On my "to-do" list last week was a reminder to call former Gov. Carl Sanders and see if he had any thoughts on how to get the field at Sanford Stadium named for UGA's former coach and athletic director Vince Dooley. I knew he would like the idea and perhaps could jerk a few chains I seem to have been unable to rattle thus far.
I love this time of year. All the lights and decorations really can make our community look pretty. It would be wonderful if we all made that kind of effort all year long.
It started accidentally. Some good ideas and memorable moments are like that. They aren't planned. They're born, bringing with them an ability to nudge a way naturally into our lives and become a tradition.
Moms want everything and nothing at all. We want to be everywhere at once and also nowhere to be found. We want to impress everyone, handle every chore imaginable and spend every waking second bonding with our children. We also want to totally escape from life. Failure to accomplish this leads to immense guilt and, occasionally, foul moods.
Editor, In my humble opinion, the failure of the Special Purpose Local Option Sales Tax was not a criticism of the tax, but rather of the excessive - and perhaps arrogant - spending of our tax dollars by our elected officials. The threat of the new Transportation SPLOST, another tax, was maybe another factor.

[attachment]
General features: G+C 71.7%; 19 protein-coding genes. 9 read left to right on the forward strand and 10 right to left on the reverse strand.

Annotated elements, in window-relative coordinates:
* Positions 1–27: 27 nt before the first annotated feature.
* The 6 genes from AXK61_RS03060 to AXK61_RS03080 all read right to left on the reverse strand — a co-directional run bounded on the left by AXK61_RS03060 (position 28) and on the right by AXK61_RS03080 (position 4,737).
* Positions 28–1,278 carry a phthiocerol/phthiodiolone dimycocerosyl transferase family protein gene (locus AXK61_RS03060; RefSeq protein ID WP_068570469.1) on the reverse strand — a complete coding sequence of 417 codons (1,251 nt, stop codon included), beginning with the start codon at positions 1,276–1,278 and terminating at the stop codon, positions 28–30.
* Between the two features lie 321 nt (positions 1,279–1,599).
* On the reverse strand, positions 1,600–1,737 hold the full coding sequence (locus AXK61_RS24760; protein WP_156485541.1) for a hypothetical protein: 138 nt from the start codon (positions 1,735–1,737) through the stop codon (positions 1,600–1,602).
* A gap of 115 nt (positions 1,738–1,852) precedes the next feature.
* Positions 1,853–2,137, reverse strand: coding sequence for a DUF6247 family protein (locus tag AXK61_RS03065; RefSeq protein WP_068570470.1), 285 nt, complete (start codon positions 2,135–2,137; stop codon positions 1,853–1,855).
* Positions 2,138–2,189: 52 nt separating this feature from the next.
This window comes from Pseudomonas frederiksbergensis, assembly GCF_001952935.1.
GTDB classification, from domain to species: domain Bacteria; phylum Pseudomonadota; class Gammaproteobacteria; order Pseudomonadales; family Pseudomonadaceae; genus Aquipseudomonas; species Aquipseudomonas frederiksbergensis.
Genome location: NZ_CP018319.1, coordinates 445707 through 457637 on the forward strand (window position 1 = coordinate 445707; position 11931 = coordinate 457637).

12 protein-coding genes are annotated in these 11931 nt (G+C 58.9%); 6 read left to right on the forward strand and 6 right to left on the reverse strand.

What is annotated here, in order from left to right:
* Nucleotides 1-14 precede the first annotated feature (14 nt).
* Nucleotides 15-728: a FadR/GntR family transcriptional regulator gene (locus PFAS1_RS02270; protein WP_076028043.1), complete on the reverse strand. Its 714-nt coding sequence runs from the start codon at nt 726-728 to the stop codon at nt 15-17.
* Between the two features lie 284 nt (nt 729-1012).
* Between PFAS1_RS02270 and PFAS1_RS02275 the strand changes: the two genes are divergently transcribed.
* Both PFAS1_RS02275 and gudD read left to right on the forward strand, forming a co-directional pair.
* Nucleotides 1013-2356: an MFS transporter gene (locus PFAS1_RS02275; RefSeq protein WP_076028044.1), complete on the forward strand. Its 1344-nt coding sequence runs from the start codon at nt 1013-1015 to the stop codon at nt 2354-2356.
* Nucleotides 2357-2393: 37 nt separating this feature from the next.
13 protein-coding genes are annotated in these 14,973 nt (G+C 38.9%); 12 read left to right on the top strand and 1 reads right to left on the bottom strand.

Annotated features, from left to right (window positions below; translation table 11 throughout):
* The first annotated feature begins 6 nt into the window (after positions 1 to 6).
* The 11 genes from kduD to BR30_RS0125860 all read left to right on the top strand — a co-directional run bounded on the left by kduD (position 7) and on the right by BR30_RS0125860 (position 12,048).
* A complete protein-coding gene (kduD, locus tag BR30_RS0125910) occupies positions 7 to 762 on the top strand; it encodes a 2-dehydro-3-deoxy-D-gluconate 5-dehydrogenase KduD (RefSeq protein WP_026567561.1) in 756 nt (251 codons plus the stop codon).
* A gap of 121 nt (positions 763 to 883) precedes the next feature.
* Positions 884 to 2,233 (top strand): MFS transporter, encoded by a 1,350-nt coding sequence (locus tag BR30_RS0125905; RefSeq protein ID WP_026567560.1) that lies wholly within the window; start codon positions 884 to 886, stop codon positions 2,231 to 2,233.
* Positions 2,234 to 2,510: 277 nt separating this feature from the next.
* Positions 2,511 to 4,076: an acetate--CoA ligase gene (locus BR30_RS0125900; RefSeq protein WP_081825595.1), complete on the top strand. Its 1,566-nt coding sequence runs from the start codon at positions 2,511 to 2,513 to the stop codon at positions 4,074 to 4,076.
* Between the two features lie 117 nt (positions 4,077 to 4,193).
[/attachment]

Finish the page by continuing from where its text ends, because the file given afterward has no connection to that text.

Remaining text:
Editor, "it's gr8 dy.h.a mtg @ d mal l8r"
Editor's note: U.S. Rep. Buddy Carter, R-Georgia, and other area elected officials will contribute periodic columns during the upcoming legislative sessions. This is a report about orientation that he went through last week.
The activity surrounding each legislative session is always a combination of fast action with periods of slow-moving, tedious meetings as legislation is researched, deliberated and reconciled before the actual vote. This session was no different, and each day was used to the fullest as we set our sights on tackling some tough issues for the betterment of our state. The following is a summary of some of the major accomplishments and most-significant legislation passed this session.
On Wednesday, Liberty County residents will join millions of people around the world in celebrating the Earth on Earth Day.
There will be a public hearing Tuesday in Richmond Hill held by the Georgia Department of Transportation in reference to the proposed pipeline Kinder Morgan wants to install along the entire coast of Georgia. It is important that Coastal Georgia residents attend.